THE NUMBER of jobless Filipinos rose by 50,000 from a month earlier to 2.26 million in September, even as the underemployment rate hit its lowest level in over 18 years, the Philippine Statistics Authority (PSA) said on Wednesday.
Data from the PSA showed the 4.5% unemployment rate was worse than 4.4% in August, but better than the 5% or 2.5 million jobless Filipinos a year ago, it said.
“President Ferdinand R. Marcos, Jr.’s ultimate goal is to bring down unemployment to 4-5% in 2028. Right now, the year-to-date unemployment rate is at 4.6%, way below the 5.3-6.4% target for 2023,” Finance Secretary Benjamin E. Diokno said in a statement.
The underemployment rate — a measure of job quality — fell to 10.7% from 11.7% in August and 15.4% a year earlier. This is equivalent to 5.11 million employed Filipinos still looking for more work or longer working hours.
The Finance department said in a statement this was the lowest ever underemployment rate since the PSA updated its definition in April 2005.
Year to date, the underemployment rate averaged 12.5%, lower than the 14.4% a year ago.
“Our underemployed number and rate are decreasing so those are indicators that workers are getting better quality jobs compared to last year,” PSA Undersecretary and National Statistician Claire Dennis S. Mapa said in a news briefing.
Rizal Commercial Banking Corporation (RCBC) Chief Economist Michael L. Ricafort said in a Viber message that the month-on-month increase in the jobless rate can be partly attributed to the reduced business activities in the first half of September which is considered part of “ghost month.”
He also noted the typhoons in early September could have weighed on business and economic activities, which led to the uptick in unemployment. Other factors that contributed to the higher joblessness include high borrowing costs that have led businesses to reduce spending and investments, he added.
The size of the total labor force stood at 49.93 million in September, lower than 50.29 million in August and 50.08 million a year ago.
This brought the labor force participation rate (LFPR) — the share of the Filipino workforce to the total working age population of 15 years old and older — to 64.1% in September. This was lower than 64.7% in August and 65.2% in the same month last year.
Despite the lower LFPR, Mr. Ricafort said the “employment data still among the best since the pandemic started.”
The country’s employment rate slipped to 95.5% in September from 95.6% in August but slightly higher than 95% in the same month a year ago.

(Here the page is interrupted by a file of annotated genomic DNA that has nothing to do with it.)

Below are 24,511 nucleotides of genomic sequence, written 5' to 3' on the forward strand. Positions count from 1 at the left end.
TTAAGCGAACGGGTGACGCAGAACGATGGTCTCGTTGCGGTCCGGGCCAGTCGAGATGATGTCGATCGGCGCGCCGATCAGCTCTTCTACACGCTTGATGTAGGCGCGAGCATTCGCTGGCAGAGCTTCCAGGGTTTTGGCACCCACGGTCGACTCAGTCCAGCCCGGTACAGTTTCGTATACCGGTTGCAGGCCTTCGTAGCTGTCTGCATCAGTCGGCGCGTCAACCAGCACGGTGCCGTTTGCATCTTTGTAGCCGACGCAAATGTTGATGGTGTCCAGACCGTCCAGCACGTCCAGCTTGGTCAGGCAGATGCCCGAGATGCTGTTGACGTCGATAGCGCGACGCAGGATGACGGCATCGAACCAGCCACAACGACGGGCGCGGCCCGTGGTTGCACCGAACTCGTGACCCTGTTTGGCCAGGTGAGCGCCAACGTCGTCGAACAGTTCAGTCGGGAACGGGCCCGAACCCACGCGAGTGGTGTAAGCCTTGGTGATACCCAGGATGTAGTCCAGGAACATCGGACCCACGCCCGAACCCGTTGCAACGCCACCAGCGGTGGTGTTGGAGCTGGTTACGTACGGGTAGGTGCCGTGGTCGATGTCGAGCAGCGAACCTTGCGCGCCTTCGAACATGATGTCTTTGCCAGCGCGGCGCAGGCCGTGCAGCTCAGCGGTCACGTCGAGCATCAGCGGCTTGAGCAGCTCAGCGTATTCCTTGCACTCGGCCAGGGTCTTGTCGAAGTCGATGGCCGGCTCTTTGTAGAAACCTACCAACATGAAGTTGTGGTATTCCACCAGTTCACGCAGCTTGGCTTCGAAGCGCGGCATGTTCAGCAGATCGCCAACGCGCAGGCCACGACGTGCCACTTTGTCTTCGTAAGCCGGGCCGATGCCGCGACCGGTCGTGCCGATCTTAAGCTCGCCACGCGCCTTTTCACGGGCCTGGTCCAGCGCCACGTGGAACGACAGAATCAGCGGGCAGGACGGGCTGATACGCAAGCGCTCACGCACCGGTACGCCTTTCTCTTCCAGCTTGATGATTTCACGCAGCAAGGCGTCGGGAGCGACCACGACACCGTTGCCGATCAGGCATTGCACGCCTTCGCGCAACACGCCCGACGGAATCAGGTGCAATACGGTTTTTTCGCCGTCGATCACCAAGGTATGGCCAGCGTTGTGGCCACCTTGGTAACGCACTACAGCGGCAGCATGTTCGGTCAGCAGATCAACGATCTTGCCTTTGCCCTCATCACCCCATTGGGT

The number of employed persons stood at 47.67 million in September, slightly lower than 48.07 million in August but higher than 47.58 million in the same month in 2022.
National Economic and Development Authority (NEDA) Secretary Arsenio M. Balisacan said the government will continue to improve existing policies to attract businesses that generate “high-quality employment.”
“In the coming months, the agriculture sector will likely be adversely affected by the strong El Niño. Guided by the El Niño National Action Plan (NAP), the government will implement more programs to develop a more resilient agriculture sector. This will help minimize employment losses in the sector,” he said in a statement.
In September alone, agriculture and forestry shed 1.17 million jobs to 8.94 million from August’s 10.11 million. Agriculture jobs fell by 649,000 from the same month a year ago. Fisheries and aquaculture lost 363,000 jobs month on month to 1.31 million in September.
The shrinking of the agriculture and industry sector should prompt the government to act on the modernization of agriculture sectors, said Federation of Free Workers (FFW) president Jose “Sonny” G. Matula.
“Modernization of agriculture is a cornerstone for not just boosting food manufacturing but also for sparking a wave of quality job creation in the industrial sector,” he said.
Labor group Kilusang Mayo Uno secretary general Jerome Adonis said the job losses in manufacturing, retail trade, and agriculture “reflects the disappearance of sustainable jobs.”
“Supposedly, if we want to advance the economy of the country, this is where the focus should be because when these sectors prosper, more jobs will be created,” he said. — Jomel R. Paguian